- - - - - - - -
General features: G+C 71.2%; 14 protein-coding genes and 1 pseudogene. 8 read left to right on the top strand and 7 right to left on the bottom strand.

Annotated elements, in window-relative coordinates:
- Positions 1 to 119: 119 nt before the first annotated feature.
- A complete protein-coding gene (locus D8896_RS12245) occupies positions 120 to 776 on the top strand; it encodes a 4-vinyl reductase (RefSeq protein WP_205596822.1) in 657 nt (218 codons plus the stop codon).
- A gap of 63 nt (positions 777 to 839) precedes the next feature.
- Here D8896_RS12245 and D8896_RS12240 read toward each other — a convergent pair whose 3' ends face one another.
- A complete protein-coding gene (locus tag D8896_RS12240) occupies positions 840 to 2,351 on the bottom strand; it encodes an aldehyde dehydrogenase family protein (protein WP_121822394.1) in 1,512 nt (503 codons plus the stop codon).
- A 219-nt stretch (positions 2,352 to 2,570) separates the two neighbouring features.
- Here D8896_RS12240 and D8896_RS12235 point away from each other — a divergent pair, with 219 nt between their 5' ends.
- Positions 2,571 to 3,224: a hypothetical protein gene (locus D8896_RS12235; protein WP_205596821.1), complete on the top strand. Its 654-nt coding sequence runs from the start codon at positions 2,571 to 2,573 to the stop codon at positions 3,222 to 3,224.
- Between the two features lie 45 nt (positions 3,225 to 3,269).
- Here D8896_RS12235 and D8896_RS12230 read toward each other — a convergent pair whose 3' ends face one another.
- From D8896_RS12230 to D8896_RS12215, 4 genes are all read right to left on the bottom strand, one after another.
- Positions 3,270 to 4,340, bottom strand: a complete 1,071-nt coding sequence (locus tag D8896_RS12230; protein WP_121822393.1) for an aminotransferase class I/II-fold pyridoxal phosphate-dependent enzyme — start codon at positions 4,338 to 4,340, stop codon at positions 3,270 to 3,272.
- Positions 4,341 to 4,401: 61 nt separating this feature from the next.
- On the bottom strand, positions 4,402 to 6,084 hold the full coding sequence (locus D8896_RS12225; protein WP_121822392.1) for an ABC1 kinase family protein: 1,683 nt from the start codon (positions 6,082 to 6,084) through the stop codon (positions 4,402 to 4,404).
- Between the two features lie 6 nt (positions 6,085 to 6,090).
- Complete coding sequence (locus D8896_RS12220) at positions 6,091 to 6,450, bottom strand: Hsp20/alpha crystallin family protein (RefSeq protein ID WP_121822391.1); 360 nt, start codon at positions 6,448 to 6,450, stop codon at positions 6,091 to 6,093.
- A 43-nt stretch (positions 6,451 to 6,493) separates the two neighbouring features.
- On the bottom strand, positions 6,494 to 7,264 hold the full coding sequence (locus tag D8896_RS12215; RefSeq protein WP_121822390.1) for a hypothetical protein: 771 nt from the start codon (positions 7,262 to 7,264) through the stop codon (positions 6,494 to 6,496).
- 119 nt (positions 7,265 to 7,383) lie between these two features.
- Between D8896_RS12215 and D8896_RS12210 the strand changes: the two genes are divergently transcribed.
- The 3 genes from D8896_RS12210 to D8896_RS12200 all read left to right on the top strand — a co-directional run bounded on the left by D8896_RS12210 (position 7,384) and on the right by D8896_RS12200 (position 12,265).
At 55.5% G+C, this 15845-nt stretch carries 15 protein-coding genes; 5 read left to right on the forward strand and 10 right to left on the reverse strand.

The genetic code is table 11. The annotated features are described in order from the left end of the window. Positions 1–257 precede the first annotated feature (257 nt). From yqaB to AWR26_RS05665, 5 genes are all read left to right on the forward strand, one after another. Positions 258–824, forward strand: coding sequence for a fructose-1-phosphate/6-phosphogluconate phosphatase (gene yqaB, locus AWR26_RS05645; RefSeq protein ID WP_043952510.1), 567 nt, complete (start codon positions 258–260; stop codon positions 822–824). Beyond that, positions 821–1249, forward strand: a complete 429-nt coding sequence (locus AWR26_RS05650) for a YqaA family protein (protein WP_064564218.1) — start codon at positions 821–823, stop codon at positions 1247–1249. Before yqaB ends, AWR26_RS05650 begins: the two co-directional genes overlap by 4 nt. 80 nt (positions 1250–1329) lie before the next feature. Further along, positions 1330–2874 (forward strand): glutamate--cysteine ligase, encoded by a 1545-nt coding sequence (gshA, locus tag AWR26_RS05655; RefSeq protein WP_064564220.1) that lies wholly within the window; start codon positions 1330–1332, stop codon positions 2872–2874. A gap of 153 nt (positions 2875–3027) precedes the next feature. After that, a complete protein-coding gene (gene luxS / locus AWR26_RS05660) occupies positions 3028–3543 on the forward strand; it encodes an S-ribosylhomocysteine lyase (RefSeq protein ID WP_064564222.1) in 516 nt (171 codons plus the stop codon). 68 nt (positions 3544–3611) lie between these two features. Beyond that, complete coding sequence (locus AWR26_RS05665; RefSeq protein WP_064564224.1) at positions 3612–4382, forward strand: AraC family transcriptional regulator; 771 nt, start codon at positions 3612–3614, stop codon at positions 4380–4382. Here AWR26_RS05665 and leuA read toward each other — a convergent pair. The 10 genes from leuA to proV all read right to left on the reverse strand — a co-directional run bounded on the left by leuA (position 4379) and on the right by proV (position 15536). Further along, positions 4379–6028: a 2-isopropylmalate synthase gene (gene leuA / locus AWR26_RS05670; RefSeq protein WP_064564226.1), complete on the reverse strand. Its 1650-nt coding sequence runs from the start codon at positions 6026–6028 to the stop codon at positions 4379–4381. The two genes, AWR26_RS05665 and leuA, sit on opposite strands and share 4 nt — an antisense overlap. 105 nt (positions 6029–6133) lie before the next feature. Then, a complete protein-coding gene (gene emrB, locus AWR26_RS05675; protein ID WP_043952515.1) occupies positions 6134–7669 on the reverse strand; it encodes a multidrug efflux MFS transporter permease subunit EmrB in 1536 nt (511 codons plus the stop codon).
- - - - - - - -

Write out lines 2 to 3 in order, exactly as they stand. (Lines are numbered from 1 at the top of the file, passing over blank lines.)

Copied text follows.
Annotated elements, in window-relative coordinates:
- Positions 1 to 119: 119 nt before the first annotated feature.